As 15 business attired teens crossed Dade Boulevard from Miami Beach Senior High to the 21st Street Recreational Center, they began a day that Wendy Unger, Membership Relations Manager at the Miami Beach Chamber of Commerce, predicted just might change their lives.
Thursday, March 24 brought the 25th annual Miami Beach Chamber of Commerce Career Shadow Day, an event that offers the city’s youth a unique opportunity to explore the diverse and intriguing career options available to them in the future.
“It is an opportunity for students to see what the real world of work looks like,” said Unger.
Charmaine Williams, Miami Beach Senior High guidance counselor, was in charge of selecting the participating students, determining their interests, and organizing them the day of the event. The vast majority of the students selected were members of the Future Business Leaders of America organization because of their demonstrated interest in the business world. They were asked to select five career interests from a long list, and Unger later used these selections to connect students with mentors. Each of the 15 students was matched with his own mentor.
Because of the maturity of the FBLA members chosen to participate, the 25th Annual Shadow Day was, according to Unger, “One of the best.”
“This was really perfect,” said Unger.
At the 21st Street Rec Center, fifteen managers and employees across industries awaited, ready to accept their young and eager shadows. Students and mentors immediately began to bond over donuts and muffins sponsored by Tremont Towing.
After a brief introduction, mentors took their students off to their respective jobs. Some students, like Wendy Goya, FBLA member and intern at the Miami Beach Chamber of Commerce, were able to experience some out-of-the-box professions that one can only find in a place like South Florida.
“The experience taught me that I should choose a career I love, but one that has many alternative routes,” said Goya, who shadowed a magazine photo shoot producer. “This gave me more perspective and direction in life.”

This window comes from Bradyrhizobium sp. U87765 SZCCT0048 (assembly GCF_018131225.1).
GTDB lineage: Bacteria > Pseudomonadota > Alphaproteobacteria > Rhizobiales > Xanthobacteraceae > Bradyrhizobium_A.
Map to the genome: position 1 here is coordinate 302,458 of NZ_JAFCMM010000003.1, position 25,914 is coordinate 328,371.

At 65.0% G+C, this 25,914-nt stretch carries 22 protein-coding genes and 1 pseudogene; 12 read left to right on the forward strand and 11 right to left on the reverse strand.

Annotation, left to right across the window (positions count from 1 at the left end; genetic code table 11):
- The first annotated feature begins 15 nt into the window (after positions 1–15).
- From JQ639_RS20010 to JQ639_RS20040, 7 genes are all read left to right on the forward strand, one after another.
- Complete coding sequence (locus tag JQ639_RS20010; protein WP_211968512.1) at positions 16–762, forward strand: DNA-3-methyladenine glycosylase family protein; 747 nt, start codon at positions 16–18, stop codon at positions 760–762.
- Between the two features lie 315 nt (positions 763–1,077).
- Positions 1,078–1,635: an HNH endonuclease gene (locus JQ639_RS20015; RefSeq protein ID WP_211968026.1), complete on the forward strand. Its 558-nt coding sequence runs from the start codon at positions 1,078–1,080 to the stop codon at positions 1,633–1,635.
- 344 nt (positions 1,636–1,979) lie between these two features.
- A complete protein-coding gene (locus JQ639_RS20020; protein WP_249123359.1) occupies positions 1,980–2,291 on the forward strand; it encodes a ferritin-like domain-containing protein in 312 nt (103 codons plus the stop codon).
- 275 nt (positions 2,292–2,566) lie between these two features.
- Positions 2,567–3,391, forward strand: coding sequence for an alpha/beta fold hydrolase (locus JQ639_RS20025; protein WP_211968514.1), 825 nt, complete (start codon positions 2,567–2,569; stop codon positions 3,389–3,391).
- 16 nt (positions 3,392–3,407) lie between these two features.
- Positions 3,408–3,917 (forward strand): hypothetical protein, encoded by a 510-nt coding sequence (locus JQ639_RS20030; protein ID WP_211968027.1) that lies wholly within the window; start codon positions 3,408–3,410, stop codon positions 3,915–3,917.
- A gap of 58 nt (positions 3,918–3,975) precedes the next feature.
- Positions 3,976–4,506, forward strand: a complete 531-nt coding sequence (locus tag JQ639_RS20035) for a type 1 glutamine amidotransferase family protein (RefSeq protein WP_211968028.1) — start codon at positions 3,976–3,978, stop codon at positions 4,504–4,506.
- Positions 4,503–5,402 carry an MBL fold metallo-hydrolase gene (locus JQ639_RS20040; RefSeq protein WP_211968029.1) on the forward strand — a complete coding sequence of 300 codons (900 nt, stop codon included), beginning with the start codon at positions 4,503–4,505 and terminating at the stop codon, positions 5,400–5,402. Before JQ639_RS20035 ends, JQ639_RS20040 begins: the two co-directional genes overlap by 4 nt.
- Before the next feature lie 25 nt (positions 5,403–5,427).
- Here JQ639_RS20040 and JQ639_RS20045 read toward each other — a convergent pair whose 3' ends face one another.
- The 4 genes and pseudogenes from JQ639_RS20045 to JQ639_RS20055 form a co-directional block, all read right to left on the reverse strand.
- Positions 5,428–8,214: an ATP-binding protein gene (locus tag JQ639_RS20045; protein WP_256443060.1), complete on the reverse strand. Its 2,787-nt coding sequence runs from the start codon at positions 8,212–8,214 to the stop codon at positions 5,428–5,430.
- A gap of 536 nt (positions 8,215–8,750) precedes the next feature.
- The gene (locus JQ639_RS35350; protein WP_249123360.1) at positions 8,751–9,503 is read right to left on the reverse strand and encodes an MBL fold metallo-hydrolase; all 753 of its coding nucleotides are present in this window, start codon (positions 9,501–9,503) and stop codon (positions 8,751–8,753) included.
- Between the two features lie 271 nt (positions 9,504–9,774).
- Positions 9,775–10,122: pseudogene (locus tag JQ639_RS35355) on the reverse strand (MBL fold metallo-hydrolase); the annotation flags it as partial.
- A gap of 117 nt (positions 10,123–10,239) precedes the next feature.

Other mentors offered insight into the political undercurrent of Miami Beach and Miami-Dade County. Karen Aronowitz, president of the United Teachers of Dade, took on a shadow for the day to provide a look into the inner workings of the public education system that students experience every day.
“No one ever grows up thinking, ‘I want to run a union when I’m older,’” said Lucia Rynka, FBLA member and Shadow Day participant, “but to be honest, my experience with Ms. Aronowitz has completely changed my mind about my choice of career.”
I was matched with George Neary, the well connected and likable Vice President of Cultural Tourism at the Greater Miami Convention and Visitors Bureau. On this particular Thursday, his 27th floor office in Downtown was bustling. As a result of the fire at Miami International Airport and its subsequent shutting down, important attendees of an event scheduled for that night were stranded, unable to fly into Miami. Therefore, I was able to experience the Travel and Tourism industry in “crisis mode”, as an employee put it. This gave me an inside look at the stress level that often pervades the working world.
At noon, mentors and students reconvened at Avanti Café. Stories were shared over Chicken Parmesan, as students gained first-hand perspective on each of the professions represented by the mentors in attendance. Students emerged optimistic.
“I’m not as worried about my future anymore,” said Goya. “There are jobs out there for me.”